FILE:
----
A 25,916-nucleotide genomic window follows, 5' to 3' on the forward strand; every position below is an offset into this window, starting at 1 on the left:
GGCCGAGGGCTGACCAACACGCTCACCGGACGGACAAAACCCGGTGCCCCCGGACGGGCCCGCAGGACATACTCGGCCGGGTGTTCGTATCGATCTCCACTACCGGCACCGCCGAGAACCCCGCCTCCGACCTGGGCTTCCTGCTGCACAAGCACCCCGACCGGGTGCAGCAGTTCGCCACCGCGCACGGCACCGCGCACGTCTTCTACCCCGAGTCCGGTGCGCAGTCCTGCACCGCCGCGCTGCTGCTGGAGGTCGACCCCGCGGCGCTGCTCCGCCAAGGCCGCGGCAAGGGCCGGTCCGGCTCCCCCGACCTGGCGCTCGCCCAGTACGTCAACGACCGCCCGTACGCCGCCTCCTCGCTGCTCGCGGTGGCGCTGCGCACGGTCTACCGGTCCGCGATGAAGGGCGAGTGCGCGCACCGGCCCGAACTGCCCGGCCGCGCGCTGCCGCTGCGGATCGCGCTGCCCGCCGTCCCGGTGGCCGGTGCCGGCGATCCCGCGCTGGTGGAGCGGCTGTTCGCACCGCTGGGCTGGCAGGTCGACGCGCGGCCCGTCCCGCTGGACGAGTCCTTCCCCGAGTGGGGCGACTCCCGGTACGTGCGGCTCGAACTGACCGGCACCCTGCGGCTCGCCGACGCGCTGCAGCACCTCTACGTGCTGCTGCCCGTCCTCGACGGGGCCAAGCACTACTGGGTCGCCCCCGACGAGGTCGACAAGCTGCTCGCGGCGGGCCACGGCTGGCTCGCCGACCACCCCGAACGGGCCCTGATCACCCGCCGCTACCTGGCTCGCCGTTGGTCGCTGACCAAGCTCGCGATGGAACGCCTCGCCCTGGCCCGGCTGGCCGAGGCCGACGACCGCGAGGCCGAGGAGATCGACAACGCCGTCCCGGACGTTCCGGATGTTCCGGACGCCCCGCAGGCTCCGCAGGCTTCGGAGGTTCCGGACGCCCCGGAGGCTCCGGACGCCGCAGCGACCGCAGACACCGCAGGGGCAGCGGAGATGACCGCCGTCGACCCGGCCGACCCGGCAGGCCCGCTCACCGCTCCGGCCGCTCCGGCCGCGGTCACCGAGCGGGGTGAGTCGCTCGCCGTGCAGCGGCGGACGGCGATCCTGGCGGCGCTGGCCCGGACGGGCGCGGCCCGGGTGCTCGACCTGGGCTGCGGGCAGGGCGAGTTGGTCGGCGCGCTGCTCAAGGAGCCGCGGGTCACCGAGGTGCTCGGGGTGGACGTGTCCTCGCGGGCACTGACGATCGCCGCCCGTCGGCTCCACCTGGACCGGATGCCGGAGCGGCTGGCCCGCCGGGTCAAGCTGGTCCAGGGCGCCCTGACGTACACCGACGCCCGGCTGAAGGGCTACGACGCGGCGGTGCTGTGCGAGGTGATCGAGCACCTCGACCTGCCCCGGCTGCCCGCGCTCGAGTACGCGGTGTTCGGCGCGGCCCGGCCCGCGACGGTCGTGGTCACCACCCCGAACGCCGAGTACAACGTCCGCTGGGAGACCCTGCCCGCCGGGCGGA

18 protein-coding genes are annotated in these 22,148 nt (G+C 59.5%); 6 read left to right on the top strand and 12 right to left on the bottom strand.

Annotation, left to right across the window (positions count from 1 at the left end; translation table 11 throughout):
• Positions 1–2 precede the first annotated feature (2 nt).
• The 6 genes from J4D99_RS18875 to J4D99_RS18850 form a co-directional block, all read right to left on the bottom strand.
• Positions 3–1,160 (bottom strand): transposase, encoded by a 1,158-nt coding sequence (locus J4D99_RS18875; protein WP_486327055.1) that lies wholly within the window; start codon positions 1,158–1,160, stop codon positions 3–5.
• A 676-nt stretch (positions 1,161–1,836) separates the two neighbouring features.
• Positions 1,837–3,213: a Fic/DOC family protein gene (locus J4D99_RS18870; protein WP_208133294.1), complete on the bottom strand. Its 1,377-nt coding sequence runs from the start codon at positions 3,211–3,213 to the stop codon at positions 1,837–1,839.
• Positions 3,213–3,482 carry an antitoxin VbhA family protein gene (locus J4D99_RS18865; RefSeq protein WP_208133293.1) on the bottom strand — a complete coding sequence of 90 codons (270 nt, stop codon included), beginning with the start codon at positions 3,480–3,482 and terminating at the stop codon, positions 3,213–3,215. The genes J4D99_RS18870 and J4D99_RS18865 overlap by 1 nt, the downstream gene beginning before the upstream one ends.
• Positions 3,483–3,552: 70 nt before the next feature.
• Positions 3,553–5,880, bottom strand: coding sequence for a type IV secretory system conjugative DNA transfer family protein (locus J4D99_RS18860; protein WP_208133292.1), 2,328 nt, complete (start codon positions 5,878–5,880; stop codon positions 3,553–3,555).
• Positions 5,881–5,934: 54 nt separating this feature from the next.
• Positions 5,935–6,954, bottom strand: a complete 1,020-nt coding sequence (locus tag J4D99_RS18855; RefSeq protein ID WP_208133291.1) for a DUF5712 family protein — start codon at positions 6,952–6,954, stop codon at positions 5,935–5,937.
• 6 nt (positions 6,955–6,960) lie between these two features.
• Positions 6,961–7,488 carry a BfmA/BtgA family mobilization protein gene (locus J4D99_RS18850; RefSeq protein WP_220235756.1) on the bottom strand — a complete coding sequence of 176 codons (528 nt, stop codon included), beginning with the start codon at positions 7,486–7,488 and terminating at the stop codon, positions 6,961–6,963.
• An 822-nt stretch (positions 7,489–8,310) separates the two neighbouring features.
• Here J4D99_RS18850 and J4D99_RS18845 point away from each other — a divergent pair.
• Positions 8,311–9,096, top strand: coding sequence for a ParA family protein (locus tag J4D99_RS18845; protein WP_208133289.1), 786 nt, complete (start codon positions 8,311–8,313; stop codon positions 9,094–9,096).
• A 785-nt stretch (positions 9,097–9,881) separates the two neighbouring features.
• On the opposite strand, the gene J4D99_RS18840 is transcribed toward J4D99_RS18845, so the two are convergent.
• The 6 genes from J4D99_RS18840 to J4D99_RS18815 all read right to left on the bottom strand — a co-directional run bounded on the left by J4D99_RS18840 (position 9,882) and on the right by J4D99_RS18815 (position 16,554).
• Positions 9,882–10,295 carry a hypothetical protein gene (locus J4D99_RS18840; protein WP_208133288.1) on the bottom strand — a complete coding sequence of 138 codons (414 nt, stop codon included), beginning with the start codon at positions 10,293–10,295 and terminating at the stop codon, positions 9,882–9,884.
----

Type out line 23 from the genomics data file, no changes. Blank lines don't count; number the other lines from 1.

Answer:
• Positions 9,882–10,295 carry a hypothetical protein gene (locus J4D99_RS18840; protein WP_208133288.1) on the bottom strand — a complete coding sequence of 138 codons (414 nt, stop codon included), beginning with the start codon at positions 10,293–10,295 and terminating at the stop codon, positions 9,882–9,884.